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Risk factors for childhood poisoning: a case-control study in Greece.
  1. E. Petridou,
  2. N. Kouri,
  3. A. Polychronopoulou,
  4. K. Siafas,
  5. M. Stoikidou,
  6. D. Trichopoulos
  1. Department of Hygiene and Epidemiology, Athens University Medical School, Greece.

    Abstract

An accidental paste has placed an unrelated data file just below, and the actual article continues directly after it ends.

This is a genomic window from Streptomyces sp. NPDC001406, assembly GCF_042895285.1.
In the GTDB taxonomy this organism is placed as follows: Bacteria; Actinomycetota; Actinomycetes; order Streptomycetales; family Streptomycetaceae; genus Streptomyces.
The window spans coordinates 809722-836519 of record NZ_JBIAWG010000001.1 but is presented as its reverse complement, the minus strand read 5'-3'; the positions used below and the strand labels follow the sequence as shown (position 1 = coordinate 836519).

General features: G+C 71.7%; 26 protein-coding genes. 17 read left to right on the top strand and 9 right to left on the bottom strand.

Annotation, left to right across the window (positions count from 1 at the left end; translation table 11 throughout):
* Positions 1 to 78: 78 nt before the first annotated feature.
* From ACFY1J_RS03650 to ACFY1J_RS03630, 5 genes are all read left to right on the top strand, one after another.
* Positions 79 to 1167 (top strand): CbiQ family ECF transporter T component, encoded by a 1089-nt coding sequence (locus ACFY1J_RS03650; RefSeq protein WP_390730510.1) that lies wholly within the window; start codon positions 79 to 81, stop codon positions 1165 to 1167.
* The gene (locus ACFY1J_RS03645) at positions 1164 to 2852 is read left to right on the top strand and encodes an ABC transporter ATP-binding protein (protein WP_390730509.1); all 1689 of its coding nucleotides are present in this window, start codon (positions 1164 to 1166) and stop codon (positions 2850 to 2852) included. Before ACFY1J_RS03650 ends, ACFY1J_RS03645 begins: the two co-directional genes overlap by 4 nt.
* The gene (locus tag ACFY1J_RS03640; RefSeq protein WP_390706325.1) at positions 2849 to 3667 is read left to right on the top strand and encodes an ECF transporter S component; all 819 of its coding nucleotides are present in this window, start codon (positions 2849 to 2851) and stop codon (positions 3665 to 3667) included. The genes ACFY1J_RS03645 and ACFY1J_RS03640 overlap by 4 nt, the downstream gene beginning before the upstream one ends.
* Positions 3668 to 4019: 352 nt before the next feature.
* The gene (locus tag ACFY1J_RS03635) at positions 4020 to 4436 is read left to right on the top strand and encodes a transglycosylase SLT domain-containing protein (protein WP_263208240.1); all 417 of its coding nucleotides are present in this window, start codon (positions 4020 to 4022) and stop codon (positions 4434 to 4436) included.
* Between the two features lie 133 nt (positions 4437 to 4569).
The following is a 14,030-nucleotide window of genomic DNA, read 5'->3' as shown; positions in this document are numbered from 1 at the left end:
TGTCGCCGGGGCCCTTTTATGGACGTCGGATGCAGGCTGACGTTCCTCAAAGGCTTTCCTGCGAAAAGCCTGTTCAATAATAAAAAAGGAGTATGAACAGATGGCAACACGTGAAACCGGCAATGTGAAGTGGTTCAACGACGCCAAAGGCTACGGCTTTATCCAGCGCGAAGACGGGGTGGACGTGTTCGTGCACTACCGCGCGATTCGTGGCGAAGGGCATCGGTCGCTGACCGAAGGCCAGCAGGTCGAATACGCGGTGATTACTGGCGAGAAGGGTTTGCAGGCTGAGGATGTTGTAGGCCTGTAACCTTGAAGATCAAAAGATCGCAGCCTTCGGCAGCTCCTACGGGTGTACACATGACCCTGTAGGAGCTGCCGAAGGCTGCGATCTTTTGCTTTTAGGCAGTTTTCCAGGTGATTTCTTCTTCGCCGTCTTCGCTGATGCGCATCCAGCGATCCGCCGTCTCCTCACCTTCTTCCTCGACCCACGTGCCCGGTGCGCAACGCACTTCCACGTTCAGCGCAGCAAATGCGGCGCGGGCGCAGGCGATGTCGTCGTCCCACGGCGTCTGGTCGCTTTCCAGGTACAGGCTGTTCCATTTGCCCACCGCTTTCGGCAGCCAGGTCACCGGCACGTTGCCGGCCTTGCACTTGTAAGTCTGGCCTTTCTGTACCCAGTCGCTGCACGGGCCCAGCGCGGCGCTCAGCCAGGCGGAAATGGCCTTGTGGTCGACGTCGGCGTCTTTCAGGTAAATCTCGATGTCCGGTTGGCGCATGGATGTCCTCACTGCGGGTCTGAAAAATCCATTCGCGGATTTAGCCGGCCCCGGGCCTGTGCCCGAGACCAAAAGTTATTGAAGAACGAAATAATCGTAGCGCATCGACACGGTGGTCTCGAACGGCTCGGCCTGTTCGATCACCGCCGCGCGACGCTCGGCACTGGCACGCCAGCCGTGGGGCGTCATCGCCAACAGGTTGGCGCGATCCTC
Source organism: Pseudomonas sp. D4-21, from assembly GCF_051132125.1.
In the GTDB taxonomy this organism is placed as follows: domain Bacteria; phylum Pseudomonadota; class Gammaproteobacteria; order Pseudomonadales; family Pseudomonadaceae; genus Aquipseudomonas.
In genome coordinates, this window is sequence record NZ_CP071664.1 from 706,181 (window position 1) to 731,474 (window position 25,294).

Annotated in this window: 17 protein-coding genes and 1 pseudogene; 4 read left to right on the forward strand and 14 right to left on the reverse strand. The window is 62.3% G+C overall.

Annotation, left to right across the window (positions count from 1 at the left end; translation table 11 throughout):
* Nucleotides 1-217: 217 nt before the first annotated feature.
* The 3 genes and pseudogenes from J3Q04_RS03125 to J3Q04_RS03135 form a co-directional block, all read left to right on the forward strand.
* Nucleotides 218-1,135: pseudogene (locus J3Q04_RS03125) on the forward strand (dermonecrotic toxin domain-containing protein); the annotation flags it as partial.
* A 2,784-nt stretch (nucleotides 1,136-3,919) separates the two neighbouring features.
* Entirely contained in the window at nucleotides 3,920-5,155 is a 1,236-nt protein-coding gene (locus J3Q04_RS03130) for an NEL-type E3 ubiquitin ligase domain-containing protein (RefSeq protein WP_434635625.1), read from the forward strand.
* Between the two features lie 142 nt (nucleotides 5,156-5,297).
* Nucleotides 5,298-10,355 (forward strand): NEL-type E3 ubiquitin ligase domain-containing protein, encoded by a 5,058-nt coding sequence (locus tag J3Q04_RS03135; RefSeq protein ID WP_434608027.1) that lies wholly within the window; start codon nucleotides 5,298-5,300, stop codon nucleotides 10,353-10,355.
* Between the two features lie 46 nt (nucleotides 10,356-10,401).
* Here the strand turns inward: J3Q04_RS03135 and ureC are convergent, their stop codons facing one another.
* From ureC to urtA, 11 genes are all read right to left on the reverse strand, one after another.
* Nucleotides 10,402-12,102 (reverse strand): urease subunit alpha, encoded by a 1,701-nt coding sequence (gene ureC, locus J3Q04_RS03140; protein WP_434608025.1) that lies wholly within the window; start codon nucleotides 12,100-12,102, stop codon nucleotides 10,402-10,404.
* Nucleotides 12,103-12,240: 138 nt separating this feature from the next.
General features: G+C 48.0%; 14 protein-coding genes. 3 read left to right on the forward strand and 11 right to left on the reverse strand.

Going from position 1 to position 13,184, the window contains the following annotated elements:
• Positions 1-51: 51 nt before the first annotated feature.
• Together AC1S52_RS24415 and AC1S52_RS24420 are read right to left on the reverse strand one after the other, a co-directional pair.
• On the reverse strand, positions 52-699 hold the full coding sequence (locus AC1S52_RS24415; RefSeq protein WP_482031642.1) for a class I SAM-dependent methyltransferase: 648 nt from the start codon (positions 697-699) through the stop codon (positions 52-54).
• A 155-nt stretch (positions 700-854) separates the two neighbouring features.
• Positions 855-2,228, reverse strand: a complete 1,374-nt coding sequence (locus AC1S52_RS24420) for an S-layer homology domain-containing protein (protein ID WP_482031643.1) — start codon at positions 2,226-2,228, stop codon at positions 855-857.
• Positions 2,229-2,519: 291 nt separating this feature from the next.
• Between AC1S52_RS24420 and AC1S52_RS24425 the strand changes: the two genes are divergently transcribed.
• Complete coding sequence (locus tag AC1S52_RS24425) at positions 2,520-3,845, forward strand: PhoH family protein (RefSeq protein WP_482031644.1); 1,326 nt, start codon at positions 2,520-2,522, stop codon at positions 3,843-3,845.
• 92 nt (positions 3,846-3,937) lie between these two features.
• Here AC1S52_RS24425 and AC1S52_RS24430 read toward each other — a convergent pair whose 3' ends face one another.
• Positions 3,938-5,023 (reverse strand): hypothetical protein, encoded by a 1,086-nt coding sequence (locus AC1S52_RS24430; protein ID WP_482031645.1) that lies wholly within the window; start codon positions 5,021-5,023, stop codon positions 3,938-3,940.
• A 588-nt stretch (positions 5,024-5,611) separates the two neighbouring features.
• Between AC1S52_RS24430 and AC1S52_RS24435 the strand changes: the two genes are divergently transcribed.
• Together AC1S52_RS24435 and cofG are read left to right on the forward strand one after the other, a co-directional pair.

OBJECTIVES: To identify child or family related risk factors for unintentional childhood poisoning in Greece and to explore whether product specific poisonings might have special features that make them amenable to preventive interventions. SETTING: A case-control study was undertaken in Athens, Greece in 1995. Cases were 100 consecutive children brought with poisoning to the emergency clinics of the two university affiliated children's hospitals. For every case two age, gender, and hospital matched controls were chosen from among children brought to the outpatient clinics of these hospitals on the same date. METHODS: All children and their guardians were interviewed by the same person using a standard questionnaire that covered demographic, socioeconomic, behavioral, and past injury characteristics. Information was also obtained concerning type and conditions of poisoning for cases. Statistical analysis was undertaken by modeling the data using conditional logistic regression. RESULTS: Socioeconomic factors were not important risk indicators in these data but children living with other than both parents were at increased risk (odds ratio (OR) = 4.7, p = 0.08), as were children with a history of previous poisoning that required medical care (OR = 5.1, p = 0.05). Unintentional poisonings caused by chewing or swallowing cigarettes were concentrated in families where both parents were smokers. CONCLUSIONS: Absence of a parent appears to be associated with increased likelihood of childhood poisoning. The importance of product accessibility is underlined by the concentration of tobacco poisoning among children of parents who were both smokers. In the cultural context of this study, sociodemographic factors do not appear to represent demonstrable risk factors. Instead, control of childhood poisoning should be concentrated on safe packaging, storage, and disposal of potentially hazardous products.

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